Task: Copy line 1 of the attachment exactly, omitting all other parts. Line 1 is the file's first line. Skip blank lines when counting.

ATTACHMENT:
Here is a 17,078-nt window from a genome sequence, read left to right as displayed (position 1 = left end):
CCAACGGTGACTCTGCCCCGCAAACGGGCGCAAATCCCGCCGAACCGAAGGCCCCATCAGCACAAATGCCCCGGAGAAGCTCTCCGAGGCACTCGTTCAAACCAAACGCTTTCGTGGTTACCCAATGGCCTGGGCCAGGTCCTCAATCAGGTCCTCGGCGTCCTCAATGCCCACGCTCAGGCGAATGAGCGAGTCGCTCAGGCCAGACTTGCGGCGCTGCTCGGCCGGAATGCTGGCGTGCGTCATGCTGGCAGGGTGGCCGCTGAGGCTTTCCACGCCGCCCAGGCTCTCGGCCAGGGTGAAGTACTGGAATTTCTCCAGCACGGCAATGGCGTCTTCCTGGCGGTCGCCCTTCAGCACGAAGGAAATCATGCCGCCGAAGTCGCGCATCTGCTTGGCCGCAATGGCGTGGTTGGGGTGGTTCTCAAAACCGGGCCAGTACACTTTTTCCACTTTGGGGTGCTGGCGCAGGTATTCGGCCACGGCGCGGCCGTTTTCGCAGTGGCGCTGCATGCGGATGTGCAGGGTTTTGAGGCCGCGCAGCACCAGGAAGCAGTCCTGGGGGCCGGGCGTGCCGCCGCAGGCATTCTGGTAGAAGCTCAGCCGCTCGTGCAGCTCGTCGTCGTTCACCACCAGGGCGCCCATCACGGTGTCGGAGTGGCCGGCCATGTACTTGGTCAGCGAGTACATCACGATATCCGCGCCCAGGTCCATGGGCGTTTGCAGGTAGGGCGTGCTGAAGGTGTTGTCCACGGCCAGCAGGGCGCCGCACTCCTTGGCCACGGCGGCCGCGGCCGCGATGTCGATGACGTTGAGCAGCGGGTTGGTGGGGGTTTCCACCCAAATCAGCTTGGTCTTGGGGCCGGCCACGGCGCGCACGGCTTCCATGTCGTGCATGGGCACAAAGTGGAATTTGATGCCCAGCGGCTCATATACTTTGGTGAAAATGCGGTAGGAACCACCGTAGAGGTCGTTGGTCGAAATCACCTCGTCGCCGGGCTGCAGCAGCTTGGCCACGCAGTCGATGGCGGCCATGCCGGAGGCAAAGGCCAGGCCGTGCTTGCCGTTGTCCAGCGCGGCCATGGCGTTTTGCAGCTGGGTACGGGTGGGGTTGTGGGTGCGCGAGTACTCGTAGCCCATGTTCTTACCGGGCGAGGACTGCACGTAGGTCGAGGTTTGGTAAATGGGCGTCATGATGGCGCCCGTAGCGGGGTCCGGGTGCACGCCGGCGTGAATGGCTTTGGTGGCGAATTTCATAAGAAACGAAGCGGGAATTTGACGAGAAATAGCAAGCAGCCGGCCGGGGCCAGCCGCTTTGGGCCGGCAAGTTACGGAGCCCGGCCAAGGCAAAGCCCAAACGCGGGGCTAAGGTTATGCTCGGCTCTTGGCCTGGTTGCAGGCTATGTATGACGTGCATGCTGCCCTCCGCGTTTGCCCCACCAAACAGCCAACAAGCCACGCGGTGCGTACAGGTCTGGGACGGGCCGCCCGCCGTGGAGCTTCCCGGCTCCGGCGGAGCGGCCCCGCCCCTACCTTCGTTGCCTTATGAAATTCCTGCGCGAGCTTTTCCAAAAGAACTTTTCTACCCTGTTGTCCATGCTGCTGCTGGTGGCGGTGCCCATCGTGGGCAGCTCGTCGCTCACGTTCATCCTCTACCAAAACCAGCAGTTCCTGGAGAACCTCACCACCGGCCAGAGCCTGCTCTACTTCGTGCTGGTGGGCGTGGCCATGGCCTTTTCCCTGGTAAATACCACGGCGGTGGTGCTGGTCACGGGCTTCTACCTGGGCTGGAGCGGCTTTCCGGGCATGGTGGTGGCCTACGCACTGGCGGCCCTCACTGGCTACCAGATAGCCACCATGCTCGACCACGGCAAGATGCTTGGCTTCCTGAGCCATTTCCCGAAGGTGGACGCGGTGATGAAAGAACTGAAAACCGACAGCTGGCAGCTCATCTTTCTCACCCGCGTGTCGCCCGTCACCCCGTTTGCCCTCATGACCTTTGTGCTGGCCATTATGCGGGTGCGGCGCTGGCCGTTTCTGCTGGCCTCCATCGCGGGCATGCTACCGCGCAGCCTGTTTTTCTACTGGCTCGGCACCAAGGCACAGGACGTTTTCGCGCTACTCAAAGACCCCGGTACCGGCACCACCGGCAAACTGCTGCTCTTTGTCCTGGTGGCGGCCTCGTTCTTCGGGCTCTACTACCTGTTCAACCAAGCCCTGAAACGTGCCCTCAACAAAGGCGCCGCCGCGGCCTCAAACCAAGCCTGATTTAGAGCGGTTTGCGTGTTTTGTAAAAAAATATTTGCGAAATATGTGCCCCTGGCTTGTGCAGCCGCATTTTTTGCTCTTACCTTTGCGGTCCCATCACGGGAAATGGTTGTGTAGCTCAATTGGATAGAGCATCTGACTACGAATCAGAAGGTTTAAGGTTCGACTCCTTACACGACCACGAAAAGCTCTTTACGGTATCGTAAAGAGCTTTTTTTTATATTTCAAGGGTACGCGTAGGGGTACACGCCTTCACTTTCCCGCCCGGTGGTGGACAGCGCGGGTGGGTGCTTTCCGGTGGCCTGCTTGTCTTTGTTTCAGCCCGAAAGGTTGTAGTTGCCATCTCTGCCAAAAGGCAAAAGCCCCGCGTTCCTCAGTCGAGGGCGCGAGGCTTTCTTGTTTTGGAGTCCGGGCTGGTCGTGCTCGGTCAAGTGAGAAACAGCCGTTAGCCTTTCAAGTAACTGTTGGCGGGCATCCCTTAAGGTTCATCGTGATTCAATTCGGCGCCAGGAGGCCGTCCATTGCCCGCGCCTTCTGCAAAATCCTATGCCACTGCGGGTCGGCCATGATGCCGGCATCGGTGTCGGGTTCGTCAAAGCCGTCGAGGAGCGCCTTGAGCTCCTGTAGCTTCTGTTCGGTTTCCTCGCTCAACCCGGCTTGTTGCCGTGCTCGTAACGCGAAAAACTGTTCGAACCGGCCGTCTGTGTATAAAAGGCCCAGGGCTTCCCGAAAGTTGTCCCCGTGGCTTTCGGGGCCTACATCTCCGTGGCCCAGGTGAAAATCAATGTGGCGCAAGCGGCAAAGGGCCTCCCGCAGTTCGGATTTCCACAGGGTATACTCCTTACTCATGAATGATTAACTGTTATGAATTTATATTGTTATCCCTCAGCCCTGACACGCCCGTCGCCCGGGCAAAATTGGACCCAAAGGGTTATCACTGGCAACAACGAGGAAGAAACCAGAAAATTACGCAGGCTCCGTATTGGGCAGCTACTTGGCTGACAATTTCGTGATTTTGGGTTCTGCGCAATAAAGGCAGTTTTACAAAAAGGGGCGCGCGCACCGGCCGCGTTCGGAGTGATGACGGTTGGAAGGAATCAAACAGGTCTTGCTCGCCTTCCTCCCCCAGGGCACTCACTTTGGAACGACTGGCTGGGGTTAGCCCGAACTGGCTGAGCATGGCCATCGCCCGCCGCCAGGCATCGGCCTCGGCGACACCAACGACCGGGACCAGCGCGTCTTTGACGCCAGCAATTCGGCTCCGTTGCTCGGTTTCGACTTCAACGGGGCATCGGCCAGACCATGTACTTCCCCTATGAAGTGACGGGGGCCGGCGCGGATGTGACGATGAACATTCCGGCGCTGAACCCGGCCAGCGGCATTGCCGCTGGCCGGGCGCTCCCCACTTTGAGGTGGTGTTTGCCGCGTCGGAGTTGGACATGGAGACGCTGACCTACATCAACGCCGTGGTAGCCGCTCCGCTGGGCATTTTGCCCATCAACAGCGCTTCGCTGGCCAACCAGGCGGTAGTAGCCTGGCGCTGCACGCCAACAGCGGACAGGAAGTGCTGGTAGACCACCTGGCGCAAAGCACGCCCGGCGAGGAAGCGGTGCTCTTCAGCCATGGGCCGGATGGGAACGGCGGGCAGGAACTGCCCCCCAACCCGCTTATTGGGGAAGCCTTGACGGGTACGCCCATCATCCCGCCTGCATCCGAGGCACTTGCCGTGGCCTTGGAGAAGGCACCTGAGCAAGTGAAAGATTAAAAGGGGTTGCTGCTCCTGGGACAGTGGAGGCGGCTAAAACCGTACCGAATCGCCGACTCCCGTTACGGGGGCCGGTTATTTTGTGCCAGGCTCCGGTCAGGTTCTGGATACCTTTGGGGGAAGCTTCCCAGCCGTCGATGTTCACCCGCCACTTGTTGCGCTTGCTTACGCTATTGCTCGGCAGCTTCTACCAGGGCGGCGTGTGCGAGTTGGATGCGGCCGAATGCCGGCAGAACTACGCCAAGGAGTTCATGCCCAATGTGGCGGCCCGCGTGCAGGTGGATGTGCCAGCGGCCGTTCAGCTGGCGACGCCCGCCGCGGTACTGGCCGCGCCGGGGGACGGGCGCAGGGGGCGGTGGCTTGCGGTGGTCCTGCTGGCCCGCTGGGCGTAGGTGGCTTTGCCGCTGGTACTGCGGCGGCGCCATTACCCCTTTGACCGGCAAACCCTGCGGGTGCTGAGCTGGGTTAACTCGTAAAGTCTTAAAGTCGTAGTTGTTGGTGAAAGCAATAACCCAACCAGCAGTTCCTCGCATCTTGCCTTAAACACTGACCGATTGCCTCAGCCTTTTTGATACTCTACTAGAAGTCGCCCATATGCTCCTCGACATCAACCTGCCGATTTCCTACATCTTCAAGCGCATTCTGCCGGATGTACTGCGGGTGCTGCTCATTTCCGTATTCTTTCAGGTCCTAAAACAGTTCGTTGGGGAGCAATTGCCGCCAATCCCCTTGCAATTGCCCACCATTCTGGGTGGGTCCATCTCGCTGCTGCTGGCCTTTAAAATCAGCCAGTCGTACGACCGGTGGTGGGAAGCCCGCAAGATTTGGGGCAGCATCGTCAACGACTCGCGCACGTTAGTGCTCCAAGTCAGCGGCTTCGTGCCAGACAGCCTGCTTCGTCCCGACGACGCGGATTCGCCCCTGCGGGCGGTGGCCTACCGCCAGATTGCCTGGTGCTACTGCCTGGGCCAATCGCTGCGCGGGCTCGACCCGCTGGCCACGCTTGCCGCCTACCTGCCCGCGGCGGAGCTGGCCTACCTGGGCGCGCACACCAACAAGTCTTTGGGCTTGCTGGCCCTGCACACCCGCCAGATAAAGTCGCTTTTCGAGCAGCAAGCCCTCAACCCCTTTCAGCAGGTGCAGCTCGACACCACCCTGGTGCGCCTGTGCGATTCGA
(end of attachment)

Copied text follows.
Here is a 17,078-nt window from a genome sequence, read left to right as displayed (position 1 = left end):